Authorization Server Metadata - RFC 8414

(available since version 2.3.7rc3)
If your Authorization Server supports publishing a metadata document according to RFC 8414 you can specify:

# URL where Authorization Provider Provider metadata can be found (e.g.
# as defined in RFC 8414. The obtained metadata will be cached and refreshed every 24 hours.
# If set, individual entries below will not have to be configured but can be used to add
# extra entries/endpoints to settings obtained from the metadata.
# If OIDCOAuthServerMetadataURL is not set, the endpoint entries below it will have to be configured.
OIDCOAuthServerMetadataURL <url>

This setting can obtain the token introspection endpoint and authentication parameters in case of remote validation, or it can obtain the public key material from the JWKs URL in case of local validation.

Note that if an introspection URL is configured, remote validation will take precedence over a JWKs URI for local validation

Alternatively, if your Authorization Server (only) publishes key material on a JWKs URL you can use a more dynamic way of obtaining the verification keys for local validation:

# The JWKs URL on which the Authorization publishes the keys used to sign its JWT access tokens.
# When not defined local validation of JWTs can still be done using statically configured keys,
# by setting OIDCOAuthVerifyCertFiles and/or OIDCOAuthVerifySharedKeys.
OIDCOAuthVerifyJwksUri <jwks_url>

Sample Integrations

RFC 7662 based OAuth 2.0 Token Introspection

Using HTTP Basic Authentication:

OIDCOAuthIntrospectionEndpoint <endpoint>
OIDCOAuthClientID <client_id>
OIDCOAuthClientSecret <client_secret>
OIDCOAuthRemoteUserClaim sub

A different authentication method would be set with:

#OIDCOAuthIntrospectionEndpointAuth [ client_secret_basic | client_secret_post | client_secret_jwt | private_key_jwt]


Remote Validation

To setup remote validation of access tokens issued by Keycloak you'll need to configure a confidential client in Keycloak and configure those credentials in OIDCOAuthClientID and OIDCOAuthClientSecret.

Be aware that you'll have call the introspection endpoint using the same <host>:<port> combo as the one that was used when the token was obtained by the client in the call to the token endpoint otherwise the introspection result will always be { "active": "false" }.

OIDCOAuthIntrospectionEndpoint https://<host:port>/auth/realms/<realm>/protocol/openid-connect/token/introspect
OIDCOAuthIntrospectionEndpointParams token_type_hint=access_token
OIDCOAuthClientID <client_id>
OIDCOAuthClientSecret <client_secret>
Local Validation

Alternatively one can configure local validation since Keycloak issues JWT tokens which can be verified by keys published on Keycloak's JWKs URL. That URL be configured in the OIDCOAuthVerifyJwksUri primitive.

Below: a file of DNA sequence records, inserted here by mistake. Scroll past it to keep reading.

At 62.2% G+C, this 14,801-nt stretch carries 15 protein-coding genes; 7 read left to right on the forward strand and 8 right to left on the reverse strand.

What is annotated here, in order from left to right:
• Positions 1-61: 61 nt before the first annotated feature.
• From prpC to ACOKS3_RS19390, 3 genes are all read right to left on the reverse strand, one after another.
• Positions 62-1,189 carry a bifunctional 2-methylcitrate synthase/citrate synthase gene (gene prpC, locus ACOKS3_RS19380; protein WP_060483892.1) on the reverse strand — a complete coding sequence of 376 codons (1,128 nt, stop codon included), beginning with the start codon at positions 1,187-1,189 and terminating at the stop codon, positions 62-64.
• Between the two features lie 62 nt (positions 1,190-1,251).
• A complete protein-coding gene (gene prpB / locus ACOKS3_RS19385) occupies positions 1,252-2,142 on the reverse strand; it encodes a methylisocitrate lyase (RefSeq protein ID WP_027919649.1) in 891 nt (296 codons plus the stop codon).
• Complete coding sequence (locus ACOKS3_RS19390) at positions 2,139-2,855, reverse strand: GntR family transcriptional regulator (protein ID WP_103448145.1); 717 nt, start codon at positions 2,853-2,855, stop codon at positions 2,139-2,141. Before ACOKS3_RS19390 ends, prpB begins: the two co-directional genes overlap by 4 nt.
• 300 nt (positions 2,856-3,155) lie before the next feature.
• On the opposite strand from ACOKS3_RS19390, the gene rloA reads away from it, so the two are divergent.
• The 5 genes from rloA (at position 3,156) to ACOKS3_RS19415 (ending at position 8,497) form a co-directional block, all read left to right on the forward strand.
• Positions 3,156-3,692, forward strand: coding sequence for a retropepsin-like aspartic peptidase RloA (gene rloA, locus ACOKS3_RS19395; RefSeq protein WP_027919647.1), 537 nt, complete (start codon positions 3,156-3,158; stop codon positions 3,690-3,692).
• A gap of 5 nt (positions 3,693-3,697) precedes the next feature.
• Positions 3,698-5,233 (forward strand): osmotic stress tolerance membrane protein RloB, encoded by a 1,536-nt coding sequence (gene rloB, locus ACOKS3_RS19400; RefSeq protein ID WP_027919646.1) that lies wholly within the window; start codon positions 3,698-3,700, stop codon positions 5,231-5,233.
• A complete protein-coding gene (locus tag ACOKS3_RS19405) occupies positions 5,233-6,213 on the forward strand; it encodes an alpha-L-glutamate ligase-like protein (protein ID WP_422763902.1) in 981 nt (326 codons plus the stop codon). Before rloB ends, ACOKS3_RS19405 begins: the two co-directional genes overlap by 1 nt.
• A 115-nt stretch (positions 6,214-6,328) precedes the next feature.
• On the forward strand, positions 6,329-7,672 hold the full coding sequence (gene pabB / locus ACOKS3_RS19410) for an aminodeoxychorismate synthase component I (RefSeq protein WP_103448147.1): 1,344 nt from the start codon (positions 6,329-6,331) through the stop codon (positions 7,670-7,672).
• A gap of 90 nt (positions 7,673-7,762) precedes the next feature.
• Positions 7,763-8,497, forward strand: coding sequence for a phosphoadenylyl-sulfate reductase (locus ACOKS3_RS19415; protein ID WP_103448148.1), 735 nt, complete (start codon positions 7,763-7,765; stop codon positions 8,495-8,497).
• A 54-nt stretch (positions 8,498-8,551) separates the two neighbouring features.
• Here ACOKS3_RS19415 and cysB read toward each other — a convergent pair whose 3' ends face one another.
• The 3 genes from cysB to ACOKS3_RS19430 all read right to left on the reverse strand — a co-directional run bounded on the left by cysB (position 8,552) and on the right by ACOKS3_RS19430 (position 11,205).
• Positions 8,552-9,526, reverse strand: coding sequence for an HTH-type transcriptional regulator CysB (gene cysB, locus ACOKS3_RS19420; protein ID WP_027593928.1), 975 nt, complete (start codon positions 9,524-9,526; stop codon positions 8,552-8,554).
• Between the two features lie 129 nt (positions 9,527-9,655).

Temporary: since Keycloak includes an "issued at" timestamp ("iat") in the JWT, the "slack" for that needs probably to be increased using OIDCIDTokenIatSlack but that affects OpenID Connect id_token validation as well and has a max of 3600 seconds. If you want to use local validation and get around the "iat" limitation mentioned you need to upgrade to 2.3.3rc0 or newer which doesn't put restrictions on the "iat" value.

OIDCOAuthVerifyJwksUri https://<host:port>/auth/realms/<realm>/protocol/openid-connect/certs
OIDCIDTokenIatSlack 3600


Example config for using PingFederate as your OAuth 2.0 Authorization server, based on the OAuth 2.0 PlayGround configuration and doing claims-based authorization, using RFC 7662 compliant Token Introspection.

# remote validation
OIDCOAuthIntrospectionEndpoint https://localhost:9031/as/introspect.oauth2
OIDCOAuthIntrospectionEndpointAuth client_secret_basic
OIDCOAuthRemoteUserClaim Username
OIDCOAuthSSLValidateServer Off
OIDCOAuthClientID rs_client
OIDCOAuthClientSecret 2Federate

<Location /api>
   AuthType oauth20
   Require claim client_id:ro_client
   #Require claim scope~\bprofile\b

Google OAuth 2.0

Sample configuration where mod_auth_openidc acts as an OAuth 2.0 Resource Server using Google as the Authorization Server. This allows us to expose protected resources only to (non-browser/in-browser/native) clients that are able to present a valid access token obtained from Google. mod_auth_openidc will validate the access_token against Google's token info endpoint and use the claims returned in the response for authorization purposes. The following configuration allows access only to a specific client:

OIDCOAuthIntrospectionTokenParamName access_token
OIDCOAuthRemoteUserClaim user_id

<Location /example/api/v2/>
    Authtype oauth20